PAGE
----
You Don’t Need Significant Impact to Have Traumatic Brain Injury- Helpful Information
As a personal injury attorney, I have often been concerned about the lack of diagnosis and treatment of traumatic brain injury (TBI) in injured people I represent. Fortunately, we have come to a time when there is more awareness and understanding of the need for medical professionals to address brain injuries. This awareness it is in part of recognition by the NFL of the brain injuries sustained by its football players, the movie Concussion has brought attention to TBI. And, there is increasing research discussing traumatic brain injury and its significance.
The growing body of research is helping accident victims validate their injury and the effects of their injury, when insurance companies try to deny claims, deny medical care, or send injured people to insurance company doctors who make substantial sums of money by routinely claiming they found no injuries. Incredibly, insurance doctors will often cite no findings on a CT scan or MRI as evidence of no brain injury. However, the vast majority of brain injuries do not show up on these scans. Some insurance company doctors will claim there cannot be a brain injury if there was not a significant impact to the head. To get an insurance company to cover necessary treatment, you may need to retain a personal injury lawyer, and bring a lawsuit. This is particularly true in New York no-fault cases and workers compensation cases.
Impact to the head can result in brain injury; however, injury can occur without a blow to the head. Brain injury can occur by a quick acceleration or deceleration of the head, such as in a car or truck crash. If it appears the injury exists more than two or three months, neuropsychological testing may be necessary in order to diagnose any specific deficits.
When there is a traumatic impact there is often what is called a coup-contrecoup injury. It is a common pattern where damage is located at the site of impact, and there may be more damage on the opposite side of the brain. This is because the impact accelerates the skull on the site of the impact and the brain shifts away from the point of impact it hits the internal surface of the skull on the opposite side. The coupe – contrecoup injury is most often associated with cerebral contusions, the inferior surface of the frontal lobes in the temporal poles.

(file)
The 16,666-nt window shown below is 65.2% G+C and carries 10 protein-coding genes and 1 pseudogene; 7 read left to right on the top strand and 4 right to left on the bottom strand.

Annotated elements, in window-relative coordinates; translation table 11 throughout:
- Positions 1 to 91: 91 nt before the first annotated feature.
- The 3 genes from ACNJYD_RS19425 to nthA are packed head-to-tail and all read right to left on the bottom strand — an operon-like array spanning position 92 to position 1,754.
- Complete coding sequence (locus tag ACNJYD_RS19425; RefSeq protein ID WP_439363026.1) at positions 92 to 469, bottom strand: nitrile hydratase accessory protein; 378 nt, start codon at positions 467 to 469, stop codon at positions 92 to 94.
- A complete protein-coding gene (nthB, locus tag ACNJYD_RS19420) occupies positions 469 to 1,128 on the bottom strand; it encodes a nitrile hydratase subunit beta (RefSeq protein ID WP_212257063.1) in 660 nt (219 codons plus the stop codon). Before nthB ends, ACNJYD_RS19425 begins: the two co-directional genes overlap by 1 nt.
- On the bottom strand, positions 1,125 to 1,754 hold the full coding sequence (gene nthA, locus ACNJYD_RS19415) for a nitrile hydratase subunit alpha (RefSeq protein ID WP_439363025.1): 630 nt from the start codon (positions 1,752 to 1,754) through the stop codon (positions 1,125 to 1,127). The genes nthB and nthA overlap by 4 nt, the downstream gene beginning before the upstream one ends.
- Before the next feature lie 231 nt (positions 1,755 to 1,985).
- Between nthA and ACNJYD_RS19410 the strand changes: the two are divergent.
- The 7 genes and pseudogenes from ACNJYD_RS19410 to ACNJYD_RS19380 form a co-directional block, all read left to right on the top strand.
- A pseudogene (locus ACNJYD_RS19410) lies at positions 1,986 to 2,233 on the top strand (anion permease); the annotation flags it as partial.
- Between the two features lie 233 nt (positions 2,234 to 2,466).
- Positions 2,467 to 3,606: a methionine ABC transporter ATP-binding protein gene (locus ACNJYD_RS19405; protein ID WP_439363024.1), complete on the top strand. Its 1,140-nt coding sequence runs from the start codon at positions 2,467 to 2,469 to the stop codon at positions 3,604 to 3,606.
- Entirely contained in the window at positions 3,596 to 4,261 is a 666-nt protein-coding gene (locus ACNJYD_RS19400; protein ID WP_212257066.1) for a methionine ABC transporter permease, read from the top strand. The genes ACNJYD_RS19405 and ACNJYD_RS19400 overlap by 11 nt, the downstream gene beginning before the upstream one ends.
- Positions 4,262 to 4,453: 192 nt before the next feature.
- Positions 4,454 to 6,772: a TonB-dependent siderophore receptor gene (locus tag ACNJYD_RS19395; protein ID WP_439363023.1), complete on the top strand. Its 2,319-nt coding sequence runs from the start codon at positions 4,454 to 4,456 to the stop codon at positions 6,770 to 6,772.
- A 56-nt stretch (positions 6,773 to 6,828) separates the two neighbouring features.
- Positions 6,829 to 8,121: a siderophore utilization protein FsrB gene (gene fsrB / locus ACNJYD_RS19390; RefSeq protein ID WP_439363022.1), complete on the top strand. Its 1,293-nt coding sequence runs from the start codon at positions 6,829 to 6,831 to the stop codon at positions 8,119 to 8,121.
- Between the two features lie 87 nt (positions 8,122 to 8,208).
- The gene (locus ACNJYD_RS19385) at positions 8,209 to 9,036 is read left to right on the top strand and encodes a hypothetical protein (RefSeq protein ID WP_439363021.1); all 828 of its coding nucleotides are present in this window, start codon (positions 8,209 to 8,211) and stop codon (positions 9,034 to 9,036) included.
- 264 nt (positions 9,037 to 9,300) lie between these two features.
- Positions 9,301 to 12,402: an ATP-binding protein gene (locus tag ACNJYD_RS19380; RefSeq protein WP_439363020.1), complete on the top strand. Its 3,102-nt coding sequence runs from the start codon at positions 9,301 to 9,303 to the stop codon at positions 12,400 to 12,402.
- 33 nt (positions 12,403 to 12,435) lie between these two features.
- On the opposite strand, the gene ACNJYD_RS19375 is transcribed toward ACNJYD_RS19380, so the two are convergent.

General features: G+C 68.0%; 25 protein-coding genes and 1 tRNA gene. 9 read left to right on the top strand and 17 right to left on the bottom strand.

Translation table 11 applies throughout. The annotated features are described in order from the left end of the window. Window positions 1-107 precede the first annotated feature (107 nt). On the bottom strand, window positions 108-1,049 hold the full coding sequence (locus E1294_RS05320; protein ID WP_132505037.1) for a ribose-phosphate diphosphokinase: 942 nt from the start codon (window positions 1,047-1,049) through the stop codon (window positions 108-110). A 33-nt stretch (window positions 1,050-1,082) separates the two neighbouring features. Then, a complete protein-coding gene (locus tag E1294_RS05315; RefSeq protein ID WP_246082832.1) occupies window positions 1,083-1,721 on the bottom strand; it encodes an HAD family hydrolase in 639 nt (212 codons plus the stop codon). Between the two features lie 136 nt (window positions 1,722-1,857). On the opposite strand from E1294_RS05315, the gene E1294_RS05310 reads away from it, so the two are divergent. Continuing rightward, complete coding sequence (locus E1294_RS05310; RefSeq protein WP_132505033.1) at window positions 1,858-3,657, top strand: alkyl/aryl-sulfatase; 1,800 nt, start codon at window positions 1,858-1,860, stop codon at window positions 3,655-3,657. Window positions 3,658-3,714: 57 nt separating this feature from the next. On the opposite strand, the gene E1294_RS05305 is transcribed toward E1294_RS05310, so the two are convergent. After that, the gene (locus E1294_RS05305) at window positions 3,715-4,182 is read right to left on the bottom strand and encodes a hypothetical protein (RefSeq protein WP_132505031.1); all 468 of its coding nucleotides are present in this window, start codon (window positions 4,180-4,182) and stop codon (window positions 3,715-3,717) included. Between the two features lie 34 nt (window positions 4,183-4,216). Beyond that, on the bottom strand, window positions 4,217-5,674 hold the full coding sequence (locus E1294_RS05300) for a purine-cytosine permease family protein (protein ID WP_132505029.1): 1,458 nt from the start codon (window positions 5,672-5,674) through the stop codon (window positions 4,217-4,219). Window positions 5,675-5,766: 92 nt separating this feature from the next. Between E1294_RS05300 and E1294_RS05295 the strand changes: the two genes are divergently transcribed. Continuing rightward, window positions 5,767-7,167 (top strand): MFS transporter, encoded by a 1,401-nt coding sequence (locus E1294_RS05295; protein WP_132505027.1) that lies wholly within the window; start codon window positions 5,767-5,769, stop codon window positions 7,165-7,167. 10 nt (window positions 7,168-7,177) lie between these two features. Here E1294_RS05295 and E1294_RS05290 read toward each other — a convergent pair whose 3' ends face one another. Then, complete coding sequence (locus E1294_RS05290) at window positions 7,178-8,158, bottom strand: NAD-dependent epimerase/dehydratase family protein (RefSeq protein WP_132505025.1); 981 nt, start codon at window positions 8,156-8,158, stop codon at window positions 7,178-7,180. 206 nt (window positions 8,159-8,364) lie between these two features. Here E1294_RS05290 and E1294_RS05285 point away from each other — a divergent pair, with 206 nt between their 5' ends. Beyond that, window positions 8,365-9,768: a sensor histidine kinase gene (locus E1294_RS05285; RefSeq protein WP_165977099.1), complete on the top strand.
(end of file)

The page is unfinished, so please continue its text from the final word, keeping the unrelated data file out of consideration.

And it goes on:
Patient questioning and physical examination are initial tools, although clinical signs may be subtle and difficult to detect. There may be alteration in the ability to think, and remember. Sometimes patients describe “fogginess”; there may be deterioration in coordination and balance. Family members often observed personality changes, such as one’s ability or overly emotional responses.
Traumatic brain injuries can be as a result of car crashes, sports, falls or other unexpected incidents. According to the Brain Injury Research Institute, 1.6 to 3.8 million Americans suffer from sports related injuries per year. That is sports injuries alone. Most people go on to recover uneventfully; however, they may be at a greater risk of future injury. Some injuries are severe enough that there is never full recovery.
If you suspect a loved one may have had a brain injury, seek immediate medical help. In addition to seeing your primary doctor, it may be helpful seeing a doctor who deals with brain injuries. Initially the patient should rest; particularly if he or she is having headaches, nausea or confusion. Limit physical activities and cognitive stimulation. Take note of what may increase symptoms. Avoid re-injury situations, such as going back into a sports game.
If you suspect lingering problems, consult a qualified expert. The good news is that most mild brain injuries result in full recovery.